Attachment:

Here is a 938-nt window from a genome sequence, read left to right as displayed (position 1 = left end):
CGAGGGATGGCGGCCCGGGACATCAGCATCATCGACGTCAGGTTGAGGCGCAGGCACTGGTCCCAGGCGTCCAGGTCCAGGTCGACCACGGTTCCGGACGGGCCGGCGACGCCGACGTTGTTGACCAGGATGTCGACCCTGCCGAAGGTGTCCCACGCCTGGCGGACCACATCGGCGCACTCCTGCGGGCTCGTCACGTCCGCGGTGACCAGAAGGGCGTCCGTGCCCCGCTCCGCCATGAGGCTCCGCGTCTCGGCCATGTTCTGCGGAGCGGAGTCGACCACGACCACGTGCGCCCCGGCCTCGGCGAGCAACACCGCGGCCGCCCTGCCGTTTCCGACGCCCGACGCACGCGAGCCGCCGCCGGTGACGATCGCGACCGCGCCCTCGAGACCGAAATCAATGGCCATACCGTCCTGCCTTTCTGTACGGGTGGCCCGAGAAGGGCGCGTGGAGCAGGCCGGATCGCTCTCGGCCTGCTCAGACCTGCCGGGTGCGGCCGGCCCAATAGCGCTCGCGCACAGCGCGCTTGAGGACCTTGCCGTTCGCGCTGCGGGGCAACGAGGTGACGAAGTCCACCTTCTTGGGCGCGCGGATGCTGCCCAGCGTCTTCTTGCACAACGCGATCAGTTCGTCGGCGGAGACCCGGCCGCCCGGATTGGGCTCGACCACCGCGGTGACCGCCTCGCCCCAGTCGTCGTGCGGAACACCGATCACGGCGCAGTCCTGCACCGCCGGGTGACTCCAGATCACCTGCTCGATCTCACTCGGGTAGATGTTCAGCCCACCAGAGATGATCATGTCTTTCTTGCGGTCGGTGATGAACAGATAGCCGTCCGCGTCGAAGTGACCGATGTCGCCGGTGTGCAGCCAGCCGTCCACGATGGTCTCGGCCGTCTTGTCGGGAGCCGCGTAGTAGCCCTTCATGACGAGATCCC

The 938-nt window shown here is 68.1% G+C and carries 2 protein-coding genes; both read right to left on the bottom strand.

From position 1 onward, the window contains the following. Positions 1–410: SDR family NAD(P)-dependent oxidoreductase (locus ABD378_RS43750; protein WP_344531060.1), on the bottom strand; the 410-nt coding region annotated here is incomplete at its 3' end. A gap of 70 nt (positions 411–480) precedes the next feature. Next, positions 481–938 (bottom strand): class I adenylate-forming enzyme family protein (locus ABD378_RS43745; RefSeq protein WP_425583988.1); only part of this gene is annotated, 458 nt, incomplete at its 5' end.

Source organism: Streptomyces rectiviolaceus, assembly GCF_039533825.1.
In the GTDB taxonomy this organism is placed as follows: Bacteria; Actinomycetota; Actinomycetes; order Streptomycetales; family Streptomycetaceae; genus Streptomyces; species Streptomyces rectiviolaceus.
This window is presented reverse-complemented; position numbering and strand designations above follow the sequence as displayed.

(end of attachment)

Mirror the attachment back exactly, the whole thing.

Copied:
Here is a 938-nt window from a genome sequence, read left to right as displayed (position 1 = left end):
CGAGGGATGGCGGCCCGGGACATCAGCATCATCGACGTCAGGTTGAGGCGCAGGCACTGGTCCCAGGCGTCCAGGTCCAGGTCGACCACGGTTCCGGACGGGCCGGCGACGCCGACGTTGTTGACCAGGATGTCGACCCTGCCGAAGGTGTCCCACGCCTGGCGGACCACATCGGCGCACTCCTGCGGGCTCGTCACGTCCGCGGTGACCAGAAGGGCGTCCGTGCCCCGCTCCGCCATGAGGCTCCGCGTCTCGGCCATGTTCTGCGGAGCGGAGTCGACCACGACCACGTGCGCCCCGGCCTCGGCGAGCAACACCGCGGCCGCCCTGCCGTTTCCGACGCCCGACGCACGCGAGCCGCCGCCGGTGACGATCGCGACCGCGCCCTCGAGACCGAAATCAATGGCCATACCGTCCTGCCTTTCTGTACGGGTGGCCCGAGAAGGGCGCGTGGAGCAGGCCGGATCGCTCTCGGCCTGCTCAGACCTGCCGGGTGCGGCCGGCCCAATAGCGCTCGCGCACAGCGCGCTTGAGGACCTTGCCGTTCGCGCTGCGGGGCAACGAGGTGACGAAGTCCACCTTCTTGGGCGCGCGGATGCTGCCCAGCGTCTTCTTGCACAACGCGATCAGTTCGTCGGCGGAGACCCGGCCGCCCGGATTGGGCTCGACCACCGCGGTGACCGCCTCGCCCCAGTCGTCGTGCGGAACACCGATCACGGCGCAGTCCTGCACCGCCGGGTGACTCCAGATCACCTGCTCGATCTCACTCGGGTAGATGTTCAGCCCACCAGAGATGATCATGTCTTTCTTGCGGTCGGTGATGAACAGATAGCCGTCCGCGTCGAAGTGACCGATGTCGCCGGTGTGCAGCCAGCCGTCCACGATGGTCTCGGCCGTCTTGTCGGGAGCCGCGTAGTAGCCCTTCATGACGAGATCCC

The 938-nt window shown here is 68.1% G+C and carries 2 protein-coding genes; both read right to left on the bottom strand.

From position 1 onward, the window contains the following. Positions 1–410: SDR family NAD(P)-dependent oxidoreductase (locus ABD378_RS43750; protein WP_344531060.1), on the bottom strand; the 410-nt coding region annotated here is incomplete at its 3' end. A gap of 70 nt (positions 411–480) precedes the next feature. Next, positions 481–938 (bottom strand): class I adenylate-forming enzyme family protein (locus ABD378_RS43745; RefSeq protein WP_425583988.1); only part of this gene is annotated, 458 nt, incomplete at its 5' end.

Source organism: Streptomyces rectiviolaceus, assembly GCF_039533825.1.
In the GTDB taxonomy this organism is placed as follows: Bacteria; Actinomycetota; Actinomycetes; order Streptomycetales; family Streptomycetaceae; genus Streptomyces; species Streptomyces rectiviolaceus.
This window is presented reverse-complemented; position numbering and strand designations above follow the sequence as displayed.